I also own NXNE, which has all been about curating what’s next, so we were doing that even before we had a magazine that was called that. The person who’s on the cover of the first issue of Next is an artist that I had curated for an advertiser for NXNE, for the Ontario lottery corporation, on the promise that she would be a big artist. And so we’re able to do live events and digital events, as we have our own studios. The whole 360 notion is what we’re all about.

What about making pages shoppable, is that an option?

Yes, our next issue will be launching with Sunrise Records, which will have a click-through to buy all the music we’re talking about in the magazine. And we even do that within our editorial content. We just do it because we want a great reader experience, so in our fashion section, for example, we will link to products and brands that we don’t even have a relationship with yet. But that’s a place where we can really work with advertisers to make the editorial link go their retail sites, in addition to the advertising. And that will also be a benefit to the readers.

We’re already sort of [conditioning] and getting our readers used to those interactions, because literally every article is already linked to a purchase page or a YouTube video of someone using the product. We have an environment where it’s like popcorn, there are QR codes all over the pages. It’s not like you’re flipping through The Globe & Mail, for example, and there’s one isolated QR code and you wonder what that’s doing there. This is something that our readers are already looking for and they’re getting cool experiences from advertisers.

How do you track the number of people actually using the codes?

We’re still working on the tracking of this. Basically, what it does is it just kicks people to websites, so advertisers have to track it. It doesn’t go through our portal, unfortunately. So that’s something we’re actually working on. We can track contests though. Our first contest for Neil’s Brothers got 1000s of entries, which is pretty cool for a new magazine.

What about circulation, how do you distribute an unknown magazine during a time when people are sheltering in place?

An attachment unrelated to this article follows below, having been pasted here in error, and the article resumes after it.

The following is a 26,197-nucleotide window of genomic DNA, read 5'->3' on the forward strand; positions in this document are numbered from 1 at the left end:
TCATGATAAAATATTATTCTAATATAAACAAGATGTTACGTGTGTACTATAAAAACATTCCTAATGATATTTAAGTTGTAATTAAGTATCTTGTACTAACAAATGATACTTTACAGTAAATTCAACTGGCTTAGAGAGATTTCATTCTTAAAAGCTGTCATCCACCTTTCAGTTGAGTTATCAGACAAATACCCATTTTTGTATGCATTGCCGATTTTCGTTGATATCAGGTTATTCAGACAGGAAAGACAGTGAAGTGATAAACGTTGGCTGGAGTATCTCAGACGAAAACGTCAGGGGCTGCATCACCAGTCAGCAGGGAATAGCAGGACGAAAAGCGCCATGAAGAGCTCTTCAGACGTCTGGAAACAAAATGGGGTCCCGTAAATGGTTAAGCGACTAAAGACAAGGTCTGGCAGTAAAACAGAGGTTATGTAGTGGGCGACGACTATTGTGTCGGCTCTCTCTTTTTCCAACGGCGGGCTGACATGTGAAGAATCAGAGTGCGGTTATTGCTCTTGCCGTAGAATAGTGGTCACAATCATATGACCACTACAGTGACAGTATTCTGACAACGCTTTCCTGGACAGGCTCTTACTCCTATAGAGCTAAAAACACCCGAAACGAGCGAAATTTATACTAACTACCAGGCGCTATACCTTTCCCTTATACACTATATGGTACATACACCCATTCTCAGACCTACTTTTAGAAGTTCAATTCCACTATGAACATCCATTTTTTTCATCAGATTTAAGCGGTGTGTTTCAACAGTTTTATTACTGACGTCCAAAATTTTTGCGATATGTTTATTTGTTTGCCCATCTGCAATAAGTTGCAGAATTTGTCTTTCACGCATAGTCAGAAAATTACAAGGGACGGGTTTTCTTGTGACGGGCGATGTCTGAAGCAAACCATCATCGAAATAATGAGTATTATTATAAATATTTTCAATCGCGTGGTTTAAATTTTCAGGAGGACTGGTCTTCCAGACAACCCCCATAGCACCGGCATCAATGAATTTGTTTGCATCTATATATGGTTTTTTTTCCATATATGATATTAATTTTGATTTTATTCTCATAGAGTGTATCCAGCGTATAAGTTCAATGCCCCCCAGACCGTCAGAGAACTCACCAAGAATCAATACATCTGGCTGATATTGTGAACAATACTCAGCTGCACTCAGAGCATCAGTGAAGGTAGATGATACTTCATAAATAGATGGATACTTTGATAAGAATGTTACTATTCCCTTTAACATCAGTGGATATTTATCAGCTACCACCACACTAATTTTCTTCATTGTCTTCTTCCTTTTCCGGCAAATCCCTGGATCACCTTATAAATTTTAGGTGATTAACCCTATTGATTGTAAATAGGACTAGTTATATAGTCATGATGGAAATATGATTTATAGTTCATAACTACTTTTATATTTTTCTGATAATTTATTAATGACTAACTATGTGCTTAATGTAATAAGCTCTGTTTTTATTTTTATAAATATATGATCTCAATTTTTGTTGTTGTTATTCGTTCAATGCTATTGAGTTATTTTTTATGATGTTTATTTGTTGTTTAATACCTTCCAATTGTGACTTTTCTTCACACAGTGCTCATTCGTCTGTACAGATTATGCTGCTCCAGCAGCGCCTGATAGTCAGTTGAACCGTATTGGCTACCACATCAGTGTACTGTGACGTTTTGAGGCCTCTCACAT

We had 98% pick up on the first issue across Toronto, Vancouver and Calgary. And our COVID distribution system is through home delivery through restaurants, acoholic stores and retailers. So we will deliver copies to a restaurant in Vancouver and they then move 300 copies with his takeout orders. We have a chicken outlet in Vancouver that goes through 5000 magazines.

So we’re putting them into orders. Some places people request it and some [retailers or restaurants] just put them in as an added bonus for customers. We had to obviously do a pretty big pivot to find a way to get a magazine out when no one can go out. We had to go to each restaurant individually, with about 150 locations across the three markets. We have 30,000 issues delivered in Toronto, and 10,000 in Vancouver and 10,000 Calgary. We’re creating a connection with early adopter readers right now, the kind of people who will telling their friends about Next as we open up.

Tell us a bit more about the content and why you believe it’s appealing to the next gen who may not have grown up reading magazines. 

We have a section in the back called ‘The Funny,’ where we’ve actually taken things like connect-the-dots and coloring content and we’ve created an adult version. It stems from the premise that I’m operating from: if we go after 20-year-old readers, they don’t have the nostalgic connection with print that even 30-year-olds do. Their experience of print is cereal, boxes, and posters. So that was our starting point for [some of the content like The Funny section]. We’re getting a great response. It’s interactive. And, again, it’s doing the things that only print can do. You can do things with your phone, but you can’t get your crayons out and actually draw.

It speaks to a nostalgia. We’re trying to evoke things that remind them of when they did connect with print, when they were probably nine and they were doing a Maze. We’re trying to push the subliminal buttons to remind them when they did connect with print and what they liked about it. Was it the interactivity? Was it the brightness and the colourfullness?

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Also, the bulk of our record reviews are in a section called the “30-second Album.” And it’s meant to be read in 30 seconds, because now even the experience of buying music is so different.  At Now, we used to create half page articles for reviews, because someone was motivated to get on the bus, take two transfers on the subway to go downtown to buy music. But now it can be instantly purchased. So our magazine is set up in a way that speaks to that; as you’re reading about an artist, if you’re interested, you just sweep your phone over that review and it’ll either take you to Spotify or Apple Music. And you’ll hear it in real-time as you’re reading about it. And you can create a playlist as you read. There’s really no magazine in the world that does this.

My experience with Now in its heyday was that you get a great core young readership and they become the Saturn, while the rest of us are the rings around that. [Slightly older readers] will read the magazine too to see what’s new and what’s exciting [the younger generation]. So there’s an authentic relationship with a young readership, which can then resonate up to the 30-year-olds.